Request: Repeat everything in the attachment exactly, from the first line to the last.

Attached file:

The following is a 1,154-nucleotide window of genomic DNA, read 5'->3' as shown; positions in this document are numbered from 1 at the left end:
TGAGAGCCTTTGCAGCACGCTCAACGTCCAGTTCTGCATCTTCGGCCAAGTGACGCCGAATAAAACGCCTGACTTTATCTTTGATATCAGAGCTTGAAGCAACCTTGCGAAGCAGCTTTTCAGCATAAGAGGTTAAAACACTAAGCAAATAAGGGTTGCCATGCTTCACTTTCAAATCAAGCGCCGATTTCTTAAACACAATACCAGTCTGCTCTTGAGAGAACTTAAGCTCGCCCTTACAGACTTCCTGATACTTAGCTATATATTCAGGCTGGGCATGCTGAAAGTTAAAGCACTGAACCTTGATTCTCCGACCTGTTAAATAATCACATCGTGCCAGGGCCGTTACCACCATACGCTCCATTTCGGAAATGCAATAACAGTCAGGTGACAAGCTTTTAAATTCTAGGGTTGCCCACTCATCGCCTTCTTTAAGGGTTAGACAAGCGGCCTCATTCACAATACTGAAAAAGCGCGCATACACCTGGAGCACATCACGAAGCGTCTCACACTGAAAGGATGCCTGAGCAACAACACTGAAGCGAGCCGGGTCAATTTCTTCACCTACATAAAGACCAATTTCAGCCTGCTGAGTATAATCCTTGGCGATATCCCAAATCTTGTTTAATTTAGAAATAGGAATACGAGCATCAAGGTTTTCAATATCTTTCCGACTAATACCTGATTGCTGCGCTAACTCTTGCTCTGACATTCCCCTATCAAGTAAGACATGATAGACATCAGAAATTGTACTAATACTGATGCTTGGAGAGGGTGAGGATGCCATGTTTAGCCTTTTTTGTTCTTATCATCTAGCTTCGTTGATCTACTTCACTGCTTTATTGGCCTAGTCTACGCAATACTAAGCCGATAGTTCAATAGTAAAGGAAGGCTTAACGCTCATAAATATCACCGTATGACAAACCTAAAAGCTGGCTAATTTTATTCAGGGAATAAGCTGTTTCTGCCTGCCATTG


The following is a 1,154-nucleotide window of genomic DNA, read 5'->3' as shown; positions in this document are numbered from 1 at the left end:
TGAGAGCCTTTGCAGCACGCTCAACGTCCAGTTCTGCATCTTCGGCCAAGTGACGCCGAATAAAACGCCTGACTTTATCTTTGATATCAGAGCTTGAAGCAACCTTGCGAAGCAGCTTTTCAGCATAAGAGGTTAAAACACTAAGCAAATAAGGGTTGCCATGCTTCACTTTCAAATCAAGCGCCGATTTCTTAAACACAATACCAGTCTGCTCTTGAGAGAACTTAAGCTCGCCCTTACAGACTTCCTGATACTTAGCTATATATTCAGGCTGGGCATGCTGAAAGTTAAAGCACTGAACCTTGATTCTCCGACCTGTTAAATAATCACATCGTGCCAGGGCCGTTACCACCATACGCTCCATTTCGGAAATGCAATAACAGTCAGGTGACAAGCTTTTAAATTCTAGGGTTGCCCACTCATCGCCTTCTTTAAGGGTTAGACAAGCGGCCTCATTCACAATACTGAAAAAGCGCGCATACACCTGGAGCACATCACGAAGCGTCTCACACTGAAAGGATGCCTGAGCAACAACACTGAAGCGAGCCGGGTCAATTTCTTCACCTACATAAAGACCAATTTCAGCCTGCTGAGTATAATCCTTGGCGATATCCCAAATCTTGTTTAATTTAGAAATAGGAATACGAGCATCAAGGTTTTCAATATCTTTCCGACTAATACCTGATTGCTGCGCTAACTCTTGCTCTGACATTCCCCTATCAAGTAAGACATGATAGACATCAGAAATTGTACTAATACTGATGCTTGGAGAGGGTGAGGATGCCATGTTTAGCCTTTTTTGTTCTTATCATCTAGCTTCGTTGATCTACTTCACTGCTTTATTGGCCTAGTCTACGCAATACTAAGCCGATAGTTCAATAGTAAAGGAAGGCTTAACGCTCATAAATATCACCGTATGACAAACCTAAAAGCTGGCTAATTTTATTCAGGGAATAAGCTGTTTCTGCCTGCCATTG